Morris tribunal to use video link

 

The Morris Tribunal will tomorrow make legal history when it takes evidence from the other side of the world via a satellite link.

It is believed to be the fist time that state-of-the-art video technology has been used by a witness at such a judicial inquiry.

Mary Schollum, a consultant to the New Zealand Police force, will testify to the garda corruption inquiry from Wellington on best practice techniques for police interrogation.

The live link-up required the installation of new telecommunications equipment and technology at the Tribunal's courtroom at Clonskeagh in Dublin.

It is believed the satellite connection, which has to be routed through a hub in France to meet with the signal at New Zealand's police headquarters, will cost the Irish taxpayer several thousand euro.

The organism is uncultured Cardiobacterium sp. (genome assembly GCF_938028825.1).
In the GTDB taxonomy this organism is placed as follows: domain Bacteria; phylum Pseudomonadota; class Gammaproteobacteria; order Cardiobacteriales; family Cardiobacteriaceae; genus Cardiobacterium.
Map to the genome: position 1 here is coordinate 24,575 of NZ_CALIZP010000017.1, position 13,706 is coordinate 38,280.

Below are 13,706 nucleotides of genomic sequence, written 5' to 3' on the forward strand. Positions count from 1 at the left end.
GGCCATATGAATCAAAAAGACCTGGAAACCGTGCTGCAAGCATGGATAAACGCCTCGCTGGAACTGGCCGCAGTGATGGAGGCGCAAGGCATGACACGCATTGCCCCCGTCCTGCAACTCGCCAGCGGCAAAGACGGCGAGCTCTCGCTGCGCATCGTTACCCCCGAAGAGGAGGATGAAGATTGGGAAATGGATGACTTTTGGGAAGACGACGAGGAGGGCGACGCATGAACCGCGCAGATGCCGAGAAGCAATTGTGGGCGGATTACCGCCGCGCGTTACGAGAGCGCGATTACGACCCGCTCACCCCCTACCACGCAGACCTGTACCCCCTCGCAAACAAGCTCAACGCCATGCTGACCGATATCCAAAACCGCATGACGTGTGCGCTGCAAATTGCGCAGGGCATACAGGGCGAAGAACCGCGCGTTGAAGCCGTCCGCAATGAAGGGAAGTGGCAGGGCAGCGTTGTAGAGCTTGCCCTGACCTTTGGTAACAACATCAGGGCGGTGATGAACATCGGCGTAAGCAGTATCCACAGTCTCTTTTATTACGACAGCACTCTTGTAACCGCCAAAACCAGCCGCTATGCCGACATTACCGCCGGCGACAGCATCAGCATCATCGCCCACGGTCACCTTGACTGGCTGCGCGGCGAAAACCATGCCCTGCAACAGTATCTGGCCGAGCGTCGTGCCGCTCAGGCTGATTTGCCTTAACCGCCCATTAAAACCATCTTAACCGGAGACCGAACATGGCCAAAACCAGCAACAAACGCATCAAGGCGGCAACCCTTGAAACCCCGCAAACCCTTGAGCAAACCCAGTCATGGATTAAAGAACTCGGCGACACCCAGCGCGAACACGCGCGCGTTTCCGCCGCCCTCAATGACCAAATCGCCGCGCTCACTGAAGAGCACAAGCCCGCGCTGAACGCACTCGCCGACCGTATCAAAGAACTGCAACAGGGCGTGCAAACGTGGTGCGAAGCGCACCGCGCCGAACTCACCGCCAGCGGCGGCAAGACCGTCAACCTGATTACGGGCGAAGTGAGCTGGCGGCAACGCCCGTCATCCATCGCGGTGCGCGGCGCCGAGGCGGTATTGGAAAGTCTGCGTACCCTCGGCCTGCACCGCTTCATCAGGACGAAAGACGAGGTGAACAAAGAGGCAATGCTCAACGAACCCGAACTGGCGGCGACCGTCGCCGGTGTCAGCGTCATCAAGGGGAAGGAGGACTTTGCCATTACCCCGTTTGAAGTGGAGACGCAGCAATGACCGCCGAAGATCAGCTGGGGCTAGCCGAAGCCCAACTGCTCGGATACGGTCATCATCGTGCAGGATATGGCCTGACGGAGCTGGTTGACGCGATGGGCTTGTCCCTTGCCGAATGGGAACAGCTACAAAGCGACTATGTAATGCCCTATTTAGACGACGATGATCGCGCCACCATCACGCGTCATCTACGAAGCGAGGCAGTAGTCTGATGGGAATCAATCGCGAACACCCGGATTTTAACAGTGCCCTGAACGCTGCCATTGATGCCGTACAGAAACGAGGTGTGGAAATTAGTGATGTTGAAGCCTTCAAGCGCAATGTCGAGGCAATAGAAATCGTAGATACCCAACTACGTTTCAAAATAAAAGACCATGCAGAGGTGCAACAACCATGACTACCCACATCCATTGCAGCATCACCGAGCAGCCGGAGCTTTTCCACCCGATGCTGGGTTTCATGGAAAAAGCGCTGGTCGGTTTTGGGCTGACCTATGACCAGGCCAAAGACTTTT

Eircom engineers fitted special lines into the tribunal's base last week and cabling was installed to connect monitors so the chairman, Mr Justice Frederick Morris, barristers, journalists and the public can see the witness on screens.

Another company, Pearl Communications, who is already contracted by the inquiry to look after its sophisticated system of microphones and speakers, will take control of the audio technology needed for the appearance.

It is believed it will be the first time a witness has given evidence and been cross-examined at a judicial tribunal of inquiry in the Republic through a live satellite link-up.

The Mahon Tribunal investigating planning decisions and payments to politicians considered using the technology for a witness living in the Channel Islands in 1999.

However, the then Flood Tribunal travelled to Guernsey to hear the evidence rather than cross-examine the witness by video.

The courts have taken evidence from abroad using similar technology before. Earlier this year the Employment Appeals Tribunal heard evidence for the first time from Australia through a satellite connection.